Cylinder seal of Shu-ilishu, interpreter for Meluhha. Cuneiform inscription in Old Akkadian. Serpentine. Mesopotamia ca 2220-2159 BCE H. 2.9 cm, Dia 1.8 cm Musee du Louvre, Departement des Antiquites, Orientales, Paris AO 22310 “Based on cuneiform documents from Mesopotamia we know that there was at least one Meluhhan village in Akkad at that time, with people called ‘Son ofMeluhha‘ living there. The cuneiform inscription (ca. 2020 BCE) says that thecylinder seal belonged to Shu-ilishu, who was a translator of the Meluhhan language. “The presence in Akkad of a translator of the Meluhhan language suggests that he may have been literate and could read the undeciphered Indus script. This in turn suggests that there may be bilingual Akkadian/Meluhhan tablets somewhere in Mesopotamia. Although such documents may not exist, Shu-ilishu’s cylinder seal offers a glimmer of hope for the future in unraveling the mystery of the Indus script.”

    (Gregory L. Possehl,Shu-ilishu’s cylinder seal, Expedition, Vol. 48, Number 1, pp. 42-43).http://www.penn.museum/documents/publications/expedition/PDFs/48-1/What%20in%20the%20World.pdf

    For a non-Meluhhan, the meanings of substituted codes are irrelevant; he or she just knows that a Meluhhan transaction has been documented.

    Let me provide a model by citing an example.

    Here is a hypertext on a Karen bronze drum.




    The substitution codes are hieroglyphs: elephant, peacock, frog. These codes are 'meaningful' to a Meluhhan. For a Non-Meluhhan, they are mere decorative pieces filling the space of a Karen bronze drum. The Meluhhan instantly reads the hieroglyphs and the cipher: karabha 'elephant' rebus: karba 'iron' marakaka 'peacock' rebus:  marakaka loha 'copper alloy, calcining metal'; mūxā 'frog' rebus: muhã 'ingot or quantity of metal taken out of a furnace at one time'. So, my thesis is simple. Meluhhan uses the 'script metaphors' or substitution codes using the objects with which he is familiar. A mleccha, 'copper' worker is familiar with metalwork catregories like ingot, iron (ferrite) or calcining metal. Hence, I submit that the messaging was intended to be read and understood by Meluhha speakers or agents of merchants/artisans along the Maritime Tin Route from Hanoi to Haifa. For a Non-Meluhhan reader, the message is clear that some transaction some message exchange is taking place between and among Meluhhans. To this extent, the writing system was NOT intended to be a 'universally' recognizable system of coding. The message was restricted to Meluhha repertoire.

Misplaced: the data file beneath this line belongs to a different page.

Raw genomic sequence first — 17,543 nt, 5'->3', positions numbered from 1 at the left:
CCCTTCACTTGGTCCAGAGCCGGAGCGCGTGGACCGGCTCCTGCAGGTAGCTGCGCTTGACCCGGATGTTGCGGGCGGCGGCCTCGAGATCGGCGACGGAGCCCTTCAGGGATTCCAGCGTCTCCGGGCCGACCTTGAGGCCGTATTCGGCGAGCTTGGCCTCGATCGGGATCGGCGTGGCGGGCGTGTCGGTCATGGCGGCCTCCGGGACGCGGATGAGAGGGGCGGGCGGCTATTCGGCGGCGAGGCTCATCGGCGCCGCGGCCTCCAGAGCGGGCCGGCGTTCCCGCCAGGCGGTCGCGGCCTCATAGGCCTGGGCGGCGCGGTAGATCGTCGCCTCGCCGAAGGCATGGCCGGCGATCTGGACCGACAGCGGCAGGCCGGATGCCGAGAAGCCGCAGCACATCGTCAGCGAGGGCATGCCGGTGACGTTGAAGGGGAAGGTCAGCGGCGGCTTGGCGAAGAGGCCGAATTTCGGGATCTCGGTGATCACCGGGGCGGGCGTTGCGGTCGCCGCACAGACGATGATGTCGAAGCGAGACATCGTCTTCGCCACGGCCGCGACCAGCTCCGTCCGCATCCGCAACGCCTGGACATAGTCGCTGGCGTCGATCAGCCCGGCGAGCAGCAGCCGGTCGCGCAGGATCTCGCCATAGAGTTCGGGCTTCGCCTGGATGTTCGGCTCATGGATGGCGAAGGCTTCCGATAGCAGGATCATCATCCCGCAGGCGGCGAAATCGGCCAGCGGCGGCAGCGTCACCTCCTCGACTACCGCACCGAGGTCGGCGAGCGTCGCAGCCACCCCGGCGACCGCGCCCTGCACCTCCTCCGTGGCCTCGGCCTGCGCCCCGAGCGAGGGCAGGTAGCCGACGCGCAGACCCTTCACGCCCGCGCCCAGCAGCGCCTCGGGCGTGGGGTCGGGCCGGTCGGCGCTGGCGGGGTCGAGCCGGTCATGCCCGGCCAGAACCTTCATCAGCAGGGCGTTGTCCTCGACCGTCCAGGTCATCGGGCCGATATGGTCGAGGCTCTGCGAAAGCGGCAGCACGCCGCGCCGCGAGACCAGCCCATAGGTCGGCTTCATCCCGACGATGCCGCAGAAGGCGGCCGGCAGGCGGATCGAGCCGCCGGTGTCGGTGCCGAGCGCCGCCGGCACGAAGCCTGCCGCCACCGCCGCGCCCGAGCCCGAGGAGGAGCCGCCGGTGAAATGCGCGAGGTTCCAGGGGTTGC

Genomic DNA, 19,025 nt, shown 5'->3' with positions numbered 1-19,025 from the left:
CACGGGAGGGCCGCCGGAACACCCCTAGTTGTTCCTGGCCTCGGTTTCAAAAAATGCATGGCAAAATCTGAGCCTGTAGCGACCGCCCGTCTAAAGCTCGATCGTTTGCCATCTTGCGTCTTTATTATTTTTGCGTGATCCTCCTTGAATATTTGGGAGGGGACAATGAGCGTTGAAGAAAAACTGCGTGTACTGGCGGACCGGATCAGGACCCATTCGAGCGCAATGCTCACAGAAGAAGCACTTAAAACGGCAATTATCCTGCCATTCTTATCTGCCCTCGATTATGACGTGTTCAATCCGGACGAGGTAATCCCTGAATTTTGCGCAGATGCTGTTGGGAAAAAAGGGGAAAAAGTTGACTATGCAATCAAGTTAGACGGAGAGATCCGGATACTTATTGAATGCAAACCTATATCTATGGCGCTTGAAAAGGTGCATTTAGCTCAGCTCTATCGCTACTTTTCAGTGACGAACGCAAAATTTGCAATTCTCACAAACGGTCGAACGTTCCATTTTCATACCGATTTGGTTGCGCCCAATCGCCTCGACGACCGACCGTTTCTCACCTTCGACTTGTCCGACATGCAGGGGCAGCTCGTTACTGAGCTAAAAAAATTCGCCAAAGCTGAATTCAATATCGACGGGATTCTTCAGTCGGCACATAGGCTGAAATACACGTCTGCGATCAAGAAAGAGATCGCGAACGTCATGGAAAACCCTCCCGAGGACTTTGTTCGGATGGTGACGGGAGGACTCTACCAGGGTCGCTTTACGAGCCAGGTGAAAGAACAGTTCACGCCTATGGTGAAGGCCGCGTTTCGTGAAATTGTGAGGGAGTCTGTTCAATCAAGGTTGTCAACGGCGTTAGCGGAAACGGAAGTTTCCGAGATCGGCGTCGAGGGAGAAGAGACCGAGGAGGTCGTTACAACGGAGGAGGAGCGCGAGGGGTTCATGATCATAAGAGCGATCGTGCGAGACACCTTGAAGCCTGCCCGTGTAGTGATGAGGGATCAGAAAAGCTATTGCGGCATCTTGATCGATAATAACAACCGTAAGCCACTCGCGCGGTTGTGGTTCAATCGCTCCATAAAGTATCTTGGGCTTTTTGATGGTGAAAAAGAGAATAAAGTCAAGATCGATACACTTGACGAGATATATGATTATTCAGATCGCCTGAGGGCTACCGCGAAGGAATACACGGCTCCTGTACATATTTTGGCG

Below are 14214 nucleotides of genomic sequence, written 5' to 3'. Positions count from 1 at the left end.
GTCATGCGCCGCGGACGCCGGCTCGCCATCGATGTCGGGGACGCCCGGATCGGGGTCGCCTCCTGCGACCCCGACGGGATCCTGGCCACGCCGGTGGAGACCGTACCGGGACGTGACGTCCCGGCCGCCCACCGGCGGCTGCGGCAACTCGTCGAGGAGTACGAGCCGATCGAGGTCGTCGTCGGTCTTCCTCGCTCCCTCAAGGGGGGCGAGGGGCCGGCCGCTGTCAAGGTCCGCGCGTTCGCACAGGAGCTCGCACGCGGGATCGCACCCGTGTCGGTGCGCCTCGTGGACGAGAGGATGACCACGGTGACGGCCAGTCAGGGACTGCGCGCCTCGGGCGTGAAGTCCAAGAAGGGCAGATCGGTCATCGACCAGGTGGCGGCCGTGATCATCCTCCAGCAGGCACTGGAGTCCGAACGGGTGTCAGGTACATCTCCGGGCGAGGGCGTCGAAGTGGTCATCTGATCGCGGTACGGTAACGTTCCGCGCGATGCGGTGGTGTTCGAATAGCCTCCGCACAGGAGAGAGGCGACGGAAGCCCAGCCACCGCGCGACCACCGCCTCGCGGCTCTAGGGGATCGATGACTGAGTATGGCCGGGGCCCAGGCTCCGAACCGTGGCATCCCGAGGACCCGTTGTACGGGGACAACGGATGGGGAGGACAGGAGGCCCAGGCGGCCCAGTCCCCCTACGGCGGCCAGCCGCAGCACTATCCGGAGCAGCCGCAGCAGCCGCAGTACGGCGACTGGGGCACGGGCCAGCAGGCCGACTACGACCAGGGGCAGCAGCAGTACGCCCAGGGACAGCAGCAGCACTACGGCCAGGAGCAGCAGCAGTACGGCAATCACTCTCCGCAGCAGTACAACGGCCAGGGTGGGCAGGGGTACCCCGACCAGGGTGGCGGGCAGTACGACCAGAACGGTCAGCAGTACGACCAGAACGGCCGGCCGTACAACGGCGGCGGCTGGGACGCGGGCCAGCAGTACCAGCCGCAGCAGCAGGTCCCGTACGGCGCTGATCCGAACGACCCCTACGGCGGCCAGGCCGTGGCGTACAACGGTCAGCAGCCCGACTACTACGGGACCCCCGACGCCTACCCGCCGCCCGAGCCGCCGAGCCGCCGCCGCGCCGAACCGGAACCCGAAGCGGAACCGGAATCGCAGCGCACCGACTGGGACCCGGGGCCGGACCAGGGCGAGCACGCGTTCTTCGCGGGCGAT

S. KalyanaramanSarasvati Research Center April 8, 2017

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    Mirror: http://tinyurl.com/lrtjddl
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    A cartouche with 24 dots on a faience tablet of Harappa is deciphered with the dots signifying खांडा khāṇḍā A jag, notch, or indentation (as upon the edge of a tool or weapon). I suggest that the jagged shaping of the faience tablet, variant shape of a ficus glomerata leaf loa 'ficus glomerata' rebus: loh 'copper' --is a signifier -- a semantic determinant -- of this word, khāṇḍā'A jag, notch' rebus: lokhāṇḍā'metal implements'. The implements could be weapons because the tree hieroglyph on the obverse of the tablet is: kuṭhāra 'tree' Rebus: kuṭhāru 'armourer'.कुठारु [p= 289,1] an armourer L. (Monier-Williams)

    A unique leaf-shaped, mold-made faience tablet or standard with jagged edges (H2000-4483/2342-01) was found in the eroded levels west of the tablet workshop in Trench 54. On one side is a short inscription under a rectangular box filled with 24 dots. The reverse has a narrative scene with two bulls fighting under a thorny tree.  https://www.harappa.com/category/slide-subject/narrative



    Metalwork documentation of extraordinary fidelity is realized by ancient artisans among Bhāratam Janam, 'metalcaster folk'.

    The assemblage of 24 dots are viewed as a pair of 12 dots. The group of 12 dots as a unit of meaning is a tradition of counting using 12 phalanges of a palm.

    Karl Menninger cites a remarkable instance. In the Bhāratiya tradition, finger signals were used to settle the price for a trade transaction. 

    Finger gestures were a numeric Meluhha cipher (mlecchita vikalpa)!


     A pearl merchant of South India settling price for a pearl using finger gestures under a handkerchief. Cited in Karl Menninger, 1969, Number words and number symbols: a cultural history of numbers, MIT Press, p.212. http://tinyurl.com/26ze95s

    Image result for counting twelve on palm
     Sign 121, Sign 121 variants, The number words in the 24 dots or a pair of 12 dots or notches are identified in three groups (rows) of four notched/dots on each row. 

    gaṇḍā 'an aggregate of four' rebus: khāṇḍā 'implements' as in lokhāṇḍā 'metal implements'
    kolmo 'three' rebus: kolami 'smithy, forge'. 

    Thus, three groups (rows) of four dots/notches in each row are read as: kolami khāṇḍā 'smithy (for) implements'.

    A pair of 12 dots/notches (as a group) is signified by dula 'pair' rebus: dul 'metal casting'.

    Thus, a pair of 12 dots/notches or a total of 24 dots/notches in a cartouche signifiy dul kolami khāṇḍā, 'cast metal weapons, implements smithy'